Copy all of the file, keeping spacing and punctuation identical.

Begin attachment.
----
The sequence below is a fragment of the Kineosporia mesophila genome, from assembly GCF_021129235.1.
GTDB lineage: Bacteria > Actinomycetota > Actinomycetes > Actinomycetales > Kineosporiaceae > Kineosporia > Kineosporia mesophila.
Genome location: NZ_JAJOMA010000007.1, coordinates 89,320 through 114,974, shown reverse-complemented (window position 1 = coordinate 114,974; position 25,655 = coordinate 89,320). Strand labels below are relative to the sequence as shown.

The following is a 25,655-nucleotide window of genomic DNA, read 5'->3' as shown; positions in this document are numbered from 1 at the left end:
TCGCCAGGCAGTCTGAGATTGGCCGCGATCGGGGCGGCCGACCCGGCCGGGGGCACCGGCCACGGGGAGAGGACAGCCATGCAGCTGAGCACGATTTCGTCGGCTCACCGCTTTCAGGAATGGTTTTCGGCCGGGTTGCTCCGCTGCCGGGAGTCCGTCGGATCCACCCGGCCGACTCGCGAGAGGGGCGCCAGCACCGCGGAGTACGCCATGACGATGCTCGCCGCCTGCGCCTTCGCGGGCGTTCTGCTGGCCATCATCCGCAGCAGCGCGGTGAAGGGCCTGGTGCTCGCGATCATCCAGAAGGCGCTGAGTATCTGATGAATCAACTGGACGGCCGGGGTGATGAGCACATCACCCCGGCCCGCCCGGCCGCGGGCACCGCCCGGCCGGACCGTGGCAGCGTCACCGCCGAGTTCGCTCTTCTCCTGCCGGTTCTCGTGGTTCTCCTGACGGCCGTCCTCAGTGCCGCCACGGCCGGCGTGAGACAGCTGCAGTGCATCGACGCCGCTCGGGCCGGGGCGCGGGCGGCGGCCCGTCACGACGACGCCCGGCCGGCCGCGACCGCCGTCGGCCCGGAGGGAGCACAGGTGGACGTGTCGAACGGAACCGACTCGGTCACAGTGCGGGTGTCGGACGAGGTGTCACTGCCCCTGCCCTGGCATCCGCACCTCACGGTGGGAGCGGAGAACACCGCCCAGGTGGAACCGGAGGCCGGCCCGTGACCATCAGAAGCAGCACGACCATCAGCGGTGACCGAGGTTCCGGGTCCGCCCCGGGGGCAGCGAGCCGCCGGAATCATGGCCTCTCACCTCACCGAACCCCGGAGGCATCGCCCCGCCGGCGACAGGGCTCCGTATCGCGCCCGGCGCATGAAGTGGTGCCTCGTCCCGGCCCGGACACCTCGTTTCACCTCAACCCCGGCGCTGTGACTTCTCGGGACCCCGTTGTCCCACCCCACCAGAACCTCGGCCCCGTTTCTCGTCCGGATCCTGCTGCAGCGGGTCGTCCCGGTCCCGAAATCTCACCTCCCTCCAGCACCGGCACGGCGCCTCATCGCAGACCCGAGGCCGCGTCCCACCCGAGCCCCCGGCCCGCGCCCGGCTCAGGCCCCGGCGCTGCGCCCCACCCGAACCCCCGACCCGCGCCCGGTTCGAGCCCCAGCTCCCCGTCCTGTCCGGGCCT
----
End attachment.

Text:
The sequence below is a fragment of the Kineosporia mesophila genome, from assembly GCF_021129235.1.
GTDB lineage: Bacteria > Actinomycetota > Actinomycetes > Actinomycetales > Kineosporiaceae > Kineosporia > Kineosporia mesophila.
Genome location: NZ_JAJOMA010000007.1, coordinates 89,320 through 114,974, shown reverse-complemented (window position 1 = coordinate 114,974; position 25,655 = coordinate 89,320). Strand labels below are relative to the sequence as shown.

The following is a 25,655-nucleotide window of genomic DNA, read 5'->3' as shown; positions in this document are numbered from 1 at the left end:
TCGCCAGGCAGTCTGAGATTGGCCGCGATCGGGGCGGCCGACCCGGCCGGGGGCACCGGCCACGGGGAGAGGACAGCCATGCAGCTGAGCACGATTTCGTCGGCTCACCGCTTTCAGGAATGGTTTTCGGCCGGGTTGCTCCGCTGCCGGGAGTCCGTCGGATCCACCCGGCCGACTCGCGAGAGGGGCGCCAGCACCGCGGAGTACGCCATGACGATGCTCGCCGCCTGCGCCTTCGCGGGCGTTCTGCTGGCCATCATCCGCAGCAGCGCGGTGAAGGGCCTGGTGCTCGCGATCATCCAGAAGGCGCTGAGTATCTGATGAATCAACTGGACGGCCGGGGTGATGAGCACATCACCCCGGCCCGCCCGGCCGCGGGCACCGCCCGGCCGGACCGTGGCAGCGTCACCGCCGAGTTCGCTCTTCTCCTGCCGGTTCTCGTGGTTCTCCTGACGGCCGTCCTCAGTGCCGCCACGGCCGGCGTGAGACAGCTGCAGTGCATCGACGCCGCTCGGGCCGGGGCGCGGGCGGCGGCCCGTCACGACGACGCCCGGCCGGCCGCGACCGCCGTCGGCCCGGAGGGAGCACAGGTGGACGTGTCGAACGGAACCGACTCGGTCACAGTGCGGGTGTCGGACGAGGTGTCACTGCCCCTGCCCTGGCATCCGCACCTCACGGTGGGAGCGGAGAACACCGCCCAGGTGGAACCGGAGGCCGGCCCGTGACCATCAGAAGCAGCACGACCATCAGCGGTGACCGAGGTTCCGGGTCCGCCCCGGGGGCAGCGAGCCGCCGGAATCATGGCCTCTCACCTCACCGAACCCCGGAGGCATCGCCCCGCCGGCGACAGGGCTCCGTATCGCGCCCGGCGCATGAAGTGGTGCCTCGTCCCGGCCCGGACACCTCGTTTCACCTCAACCCCGGCGCTGTGACTTCTCGGGACCCCGTTGTCCCACCCCACCAGAACCTCGGCCCCGTTTCTCGTCCGGATCCTGCTGCAGCGGGTCGTCCCGGTCCCGAAATCTCACCTCCCTCCAGCACCGGCACGGCGCCTCATCGCAGACCCGAGGCCGCGTCCCACCCGAGCCCCCGGCCCGCGCCCGGCTCAGGCCCCGGCGCTGCGCCCCACCCGAACCCCCGACCCGCGCCCGGTTCGAGCCCCAGCTCCCCGTCCTGTCCGGGCCT